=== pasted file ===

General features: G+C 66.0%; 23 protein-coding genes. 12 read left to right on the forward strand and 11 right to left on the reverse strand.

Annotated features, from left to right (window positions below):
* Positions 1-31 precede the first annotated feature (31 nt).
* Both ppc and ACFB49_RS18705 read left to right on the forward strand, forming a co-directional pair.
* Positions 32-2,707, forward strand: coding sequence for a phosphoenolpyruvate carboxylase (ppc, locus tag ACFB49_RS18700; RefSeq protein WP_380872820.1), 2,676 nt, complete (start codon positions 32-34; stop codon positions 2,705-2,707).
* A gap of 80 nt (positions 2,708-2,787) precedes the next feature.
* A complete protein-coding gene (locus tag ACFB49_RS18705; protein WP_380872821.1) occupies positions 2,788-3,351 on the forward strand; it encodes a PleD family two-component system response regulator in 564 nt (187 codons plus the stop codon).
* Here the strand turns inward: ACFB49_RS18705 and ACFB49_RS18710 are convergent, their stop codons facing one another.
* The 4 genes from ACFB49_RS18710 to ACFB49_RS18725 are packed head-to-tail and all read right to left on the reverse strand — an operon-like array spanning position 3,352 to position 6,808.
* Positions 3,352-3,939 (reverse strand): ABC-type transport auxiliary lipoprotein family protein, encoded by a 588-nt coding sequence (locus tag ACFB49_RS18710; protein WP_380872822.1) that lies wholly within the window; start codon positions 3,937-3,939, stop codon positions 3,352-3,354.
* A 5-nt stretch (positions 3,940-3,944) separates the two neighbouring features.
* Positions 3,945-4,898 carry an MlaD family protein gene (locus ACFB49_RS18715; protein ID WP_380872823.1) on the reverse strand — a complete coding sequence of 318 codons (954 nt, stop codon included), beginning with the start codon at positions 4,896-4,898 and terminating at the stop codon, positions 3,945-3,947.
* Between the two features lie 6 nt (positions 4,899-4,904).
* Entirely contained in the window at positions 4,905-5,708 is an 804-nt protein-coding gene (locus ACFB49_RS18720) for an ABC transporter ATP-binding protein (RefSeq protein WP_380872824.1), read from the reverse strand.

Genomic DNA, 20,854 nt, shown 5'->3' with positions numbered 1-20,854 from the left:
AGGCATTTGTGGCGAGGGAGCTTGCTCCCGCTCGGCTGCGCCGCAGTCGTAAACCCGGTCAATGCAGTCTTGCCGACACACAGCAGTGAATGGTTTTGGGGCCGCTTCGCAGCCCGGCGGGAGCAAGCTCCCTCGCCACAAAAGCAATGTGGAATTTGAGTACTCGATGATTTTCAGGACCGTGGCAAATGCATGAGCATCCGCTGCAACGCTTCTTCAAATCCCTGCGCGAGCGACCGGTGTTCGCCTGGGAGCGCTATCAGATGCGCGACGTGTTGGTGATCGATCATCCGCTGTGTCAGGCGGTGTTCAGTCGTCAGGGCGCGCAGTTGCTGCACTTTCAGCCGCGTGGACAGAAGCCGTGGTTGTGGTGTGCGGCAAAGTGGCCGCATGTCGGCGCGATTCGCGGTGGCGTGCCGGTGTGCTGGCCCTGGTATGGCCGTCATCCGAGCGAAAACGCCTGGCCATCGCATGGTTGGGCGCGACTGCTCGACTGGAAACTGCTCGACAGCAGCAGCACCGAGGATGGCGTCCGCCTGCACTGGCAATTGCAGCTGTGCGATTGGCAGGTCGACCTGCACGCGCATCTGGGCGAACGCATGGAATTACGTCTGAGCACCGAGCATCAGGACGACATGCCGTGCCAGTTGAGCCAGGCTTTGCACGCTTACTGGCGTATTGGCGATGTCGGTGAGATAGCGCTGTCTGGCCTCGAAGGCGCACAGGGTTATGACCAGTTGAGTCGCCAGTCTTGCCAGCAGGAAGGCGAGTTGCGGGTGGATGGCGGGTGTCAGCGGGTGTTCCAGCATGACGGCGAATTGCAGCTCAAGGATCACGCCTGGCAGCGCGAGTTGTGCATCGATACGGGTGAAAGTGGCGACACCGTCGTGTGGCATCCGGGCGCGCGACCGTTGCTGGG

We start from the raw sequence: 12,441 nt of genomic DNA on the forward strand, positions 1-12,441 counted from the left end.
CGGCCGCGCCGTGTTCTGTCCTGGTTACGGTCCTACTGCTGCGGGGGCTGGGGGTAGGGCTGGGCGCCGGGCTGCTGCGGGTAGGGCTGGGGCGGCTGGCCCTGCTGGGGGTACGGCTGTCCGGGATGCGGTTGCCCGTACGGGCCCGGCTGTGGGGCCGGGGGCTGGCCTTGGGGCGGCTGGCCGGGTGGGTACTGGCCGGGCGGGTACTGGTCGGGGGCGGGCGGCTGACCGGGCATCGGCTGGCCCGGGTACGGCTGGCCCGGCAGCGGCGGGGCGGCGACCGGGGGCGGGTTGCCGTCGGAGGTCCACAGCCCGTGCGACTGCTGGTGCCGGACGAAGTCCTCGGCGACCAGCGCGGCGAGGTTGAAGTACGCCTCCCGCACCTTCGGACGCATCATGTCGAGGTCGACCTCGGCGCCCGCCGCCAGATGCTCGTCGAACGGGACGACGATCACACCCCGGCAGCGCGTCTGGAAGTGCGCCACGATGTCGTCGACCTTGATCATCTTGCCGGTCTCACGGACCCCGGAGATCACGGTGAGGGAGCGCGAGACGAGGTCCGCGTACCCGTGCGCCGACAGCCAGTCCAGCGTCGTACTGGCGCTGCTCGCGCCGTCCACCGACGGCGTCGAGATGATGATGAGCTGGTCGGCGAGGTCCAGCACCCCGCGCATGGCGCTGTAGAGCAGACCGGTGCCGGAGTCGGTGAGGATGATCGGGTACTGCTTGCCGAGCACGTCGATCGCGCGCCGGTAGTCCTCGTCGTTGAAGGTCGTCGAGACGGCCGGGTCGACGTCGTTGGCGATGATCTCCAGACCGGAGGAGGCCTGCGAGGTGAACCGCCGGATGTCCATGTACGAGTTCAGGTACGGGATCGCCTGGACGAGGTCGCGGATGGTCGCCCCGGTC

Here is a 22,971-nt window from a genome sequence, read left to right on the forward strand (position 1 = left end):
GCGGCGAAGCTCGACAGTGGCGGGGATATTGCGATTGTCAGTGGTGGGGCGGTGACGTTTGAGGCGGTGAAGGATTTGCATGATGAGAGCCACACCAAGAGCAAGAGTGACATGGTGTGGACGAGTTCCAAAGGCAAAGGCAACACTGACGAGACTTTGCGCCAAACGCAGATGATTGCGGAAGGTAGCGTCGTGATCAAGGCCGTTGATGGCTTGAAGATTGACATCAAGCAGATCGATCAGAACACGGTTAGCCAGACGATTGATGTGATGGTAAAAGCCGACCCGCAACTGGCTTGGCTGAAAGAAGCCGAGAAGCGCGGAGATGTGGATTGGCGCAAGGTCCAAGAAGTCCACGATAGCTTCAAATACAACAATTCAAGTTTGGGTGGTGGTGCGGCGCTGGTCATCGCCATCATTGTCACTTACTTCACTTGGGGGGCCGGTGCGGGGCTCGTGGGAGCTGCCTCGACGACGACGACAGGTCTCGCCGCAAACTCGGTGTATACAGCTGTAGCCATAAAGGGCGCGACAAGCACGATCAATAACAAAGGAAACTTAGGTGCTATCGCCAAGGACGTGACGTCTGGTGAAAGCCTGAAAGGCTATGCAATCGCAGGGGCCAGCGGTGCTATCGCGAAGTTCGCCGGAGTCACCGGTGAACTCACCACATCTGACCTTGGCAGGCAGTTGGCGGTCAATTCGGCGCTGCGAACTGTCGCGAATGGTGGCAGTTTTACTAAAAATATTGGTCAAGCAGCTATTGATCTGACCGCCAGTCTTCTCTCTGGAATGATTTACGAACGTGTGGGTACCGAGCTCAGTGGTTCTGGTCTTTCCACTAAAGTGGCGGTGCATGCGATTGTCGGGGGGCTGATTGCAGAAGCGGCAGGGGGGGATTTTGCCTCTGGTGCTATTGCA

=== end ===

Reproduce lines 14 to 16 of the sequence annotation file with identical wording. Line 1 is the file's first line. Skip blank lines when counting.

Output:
* Entirely contained in the window at positions 4,905-5,708 is an 804-nt protein-coding gene (locus ACFB49_RS18720) for an ABC transporter ATP-binding protein (RefSeq protein WP_380872824.1), read from the reverse strand.

Genomic DNA, 20,854 nt, shown 5'->3' with positions numbered 1-20,854 from the left:
AGGCATTTGTGGCGAGGGAGCTTGCTCCCGCTCGGCTGCGCCGCAGTCGTAAACCCGGTCAATGCAGTCTTGCCGACACACAGCAGTGAATGGTTTTGGGGCCGCTTCGCAGCCCGGCGGGAGCAAGCTCCCTCGCCACAAAAGCAATGTGGAATTTGAGTACTCGATGATTTTCAGGACCGTGGCAAATGCATGAGCATCCGCTGCAACGCTTCTTCAAATCCCTGCGCGAGCGACCGGTGTTCGCCTGGGAGCGCTATCAGATGCGCGACGTGTTGGTGATCGATCATCCGCTGTGTCAGGCGGTGTTCAGTCGTCAGGGCGCGCAGTTGCTGCACTTTCAGCCGCGTGGACAGAAGCCGTGGTTGTGGTGTGCGGCAAAGTGGCCGCATGTCGGCGCGATTCGCGGTGGCGTGCCGGTGTGCTGGCCCTGGTATGGCCGTCATCCGAGCGAAAACGCCTGGCCATCGCATGGTTGGGCGCGACTGCTCGACTGGAAACTGCTCGACAGCAGCAGCACCGAGGATGGCGTCCGCCTGCACTGGCAATTGCAGCTGTGCGATTGGCAGGTCGACCTGCACGCGCATCTGGGCGAACGCATGGAATTACGTCTGAGCACCGAGCATCAGGACGACATGCCGTGCCAGTTGAGCCAGGCTTTGCACGCTTACTGGCGTATTGGCGATGTCGGTGAGATAGCGCTGTCTGGCCTCGAAGGCGCACAGGGTTATGACCAGTTGAGTCGCCAGTCTTGCCAGCAGGAAGGCGAGTTGCGGGTGGATGGCGGGTGTCAGCGGGTGTTCCAGCATGACGGCGAATTGCAGCTCAAGGATCACGCCTGGCAGCGCGAGTTGTGCATCGATACGGGTGAAAGTGGCGACACCGTCGTGTGGCATCCGGGCGCGCGACCGTTGCTGGG